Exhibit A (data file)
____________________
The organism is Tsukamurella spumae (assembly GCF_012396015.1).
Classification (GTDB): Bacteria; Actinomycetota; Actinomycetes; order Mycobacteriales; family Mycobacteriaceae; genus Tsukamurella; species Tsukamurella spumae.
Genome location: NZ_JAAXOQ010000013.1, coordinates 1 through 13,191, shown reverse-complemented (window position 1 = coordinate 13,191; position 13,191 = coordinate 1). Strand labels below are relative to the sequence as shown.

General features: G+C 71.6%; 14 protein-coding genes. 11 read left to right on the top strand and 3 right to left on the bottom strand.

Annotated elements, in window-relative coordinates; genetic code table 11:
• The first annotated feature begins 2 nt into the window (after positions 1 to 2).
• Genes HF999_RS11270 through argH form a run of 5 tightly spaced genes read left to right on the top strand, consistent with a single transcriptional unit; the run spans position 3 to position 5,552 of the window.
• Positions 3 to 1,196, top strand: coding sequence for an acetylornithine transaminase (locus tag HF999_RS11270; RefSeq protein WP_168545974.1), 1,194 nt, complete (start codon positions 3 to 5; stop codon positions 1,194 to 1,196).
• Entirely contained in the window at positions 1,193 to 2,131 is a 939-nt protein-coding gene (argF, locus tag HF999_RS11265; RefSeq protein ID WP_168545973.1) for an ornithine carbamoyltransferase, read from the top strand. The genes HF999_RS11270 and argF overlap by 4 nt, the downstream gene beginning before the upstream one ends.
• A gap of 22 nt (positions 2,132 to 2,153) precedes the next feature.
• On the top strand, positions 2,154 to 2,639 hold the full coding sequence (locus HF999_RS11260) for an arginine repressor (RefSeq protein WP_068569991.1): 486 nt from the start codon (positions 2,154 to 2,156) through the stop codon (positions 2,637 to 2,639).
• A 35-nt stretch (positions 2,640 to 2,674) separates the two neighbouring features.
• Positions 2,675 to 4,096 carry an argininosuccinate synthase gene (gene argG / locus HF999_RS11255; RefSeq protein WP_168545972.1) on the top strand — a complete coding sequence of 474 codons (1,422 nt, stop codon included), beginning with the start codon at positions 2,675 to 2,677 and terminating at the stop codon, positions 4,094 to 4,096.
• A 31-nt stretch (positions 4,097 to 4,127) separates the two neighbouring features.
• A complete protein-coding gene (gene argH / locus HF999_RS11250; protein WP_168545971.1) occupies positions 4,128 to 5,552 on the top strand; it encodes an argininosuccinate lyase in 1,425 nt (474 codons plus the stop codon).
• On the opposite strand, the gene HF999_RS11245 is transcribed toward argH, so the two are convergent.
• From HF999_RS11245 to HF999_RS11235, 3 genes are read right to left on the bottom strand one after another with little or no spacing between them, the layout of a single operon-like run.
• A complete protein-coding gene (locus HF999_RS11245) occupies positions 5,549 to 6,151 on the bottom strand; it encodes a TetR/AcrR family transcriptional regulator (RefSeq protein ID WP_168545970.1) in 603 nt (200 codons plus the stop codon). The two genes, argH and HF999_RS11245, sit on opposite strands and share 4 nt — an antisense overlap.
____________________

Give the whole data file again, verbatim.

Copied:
The organism is Tsukamurella spumae (assembly GCF_012396015.1).
Classification (GTDB): Bacteria; Actinomycetota; Actinomycetes; order Mycobacteriales; family Mycobacteriaceae; genus Tsukamurella; species Tsukamurella spumae.
Genome location: NZ_JAAXOQ010000013.1, coordinates 1 through 13,191, shown reverse-complemented (window position 1 = coordinate 13,191; position 13,191 = coordinate 1). Strand labels below are relative to the sequence as shown.

General features: G+C 71.6%; 14 protein-coding genes. 11 read left to right on the top strand and 3 right to left on the bottom strand.

Annotated elements, in window-relative coordinates; genetic code table 11:
• The first annotated feature begins 2 nt into the window (after positions 1 to 2).
• Genes HF999_RS11270 through argH form a run of 5 tightly spaced genes read left to right on the top strand, consistent with a single transcriptional unit; the run spans position 3 to position 5,552 of the window.
• Positions 3 to 1,196, top strand: coding sequence for an acetylornithine transaminase (locus tag HF999_RS11270; RefSeq protein WP_168545974.1), 1,194 nt, complete (start codon positions 3 to 5; stop codon positions 1,194 to 1,196).
• Entirely contained in the window at positions 1,193 to 2,131 is a 939-nt protein-coding gene (argF, locus tag HF999_RS11265; RefSeq protein ID WP_168545973.1) for an ornithine carbamoyltransferase, read from the top strand. The genes HF999_RS11270 and argF overlap by 4 nt, the downstream gene beginning before the upstream one ends.
• A gap of 22 nt (positions 2,132 to 2,153) precedes the next feature.
• On the top strand, positions 2,154 to 2,639 hold the full coding sequence (locus HF999_RS11260) for an arginine repressor (RefSeq protein WP_068569991.1): 486 nt from the start codon (positions 2,154 to 2,156) through the stop codon (positions 2,637 to 2,639).
• A 35-nt stretch (positions 2,640 to 2,674) separates the two neighbouring features.
• Positions 2,675 to 4,096 carry an argininosuccinate synthase gene (gene argG / locus HF999_RS11255; RefSeq protein WP_168545972.1) on the top strand — a complete coding sequence of 474 codons (1,422 nt, stop codon included), beginning with the start codon at positions 2,675 to 2,677 and terminating at the stop codon, positions 4,094 to 4,096.
• A 31-nt stretch (positions 4,097 to 4,127) separates the two neighbouring features.
• A complete protein-coding gene (gene argH / locus HF999_RS11250; protein WP_168545971.1) occupies positions 4,128 to 5,552 on the top strand; it encodes an argininosuccinate lyase in 1,425 nt (474 codons plus the stop codon).
• On the opposite strand, the gene HF999_RS11245 is transcribed toward argH, so the two are convergent.
• From HF999_RS11245 to HF999_RS11235, 3 genes are read right to left on the bottom strand one after another with little or no spacing between them, the layout of a single operon-like run.
• A complete protein-coding gene (locus HF999_RS11245) occupies positions 5,549 to 6,151 on the bottom strand; it encodes a TetR/AcrR family transcriptional regulator (RefSeq protein ID WP_168545970.1) in 603 nt (200 codons plus the stop codon). The two genes, argH and HF999_RS11245, sit on opposite strands and share 4 nt — an antisense overlap.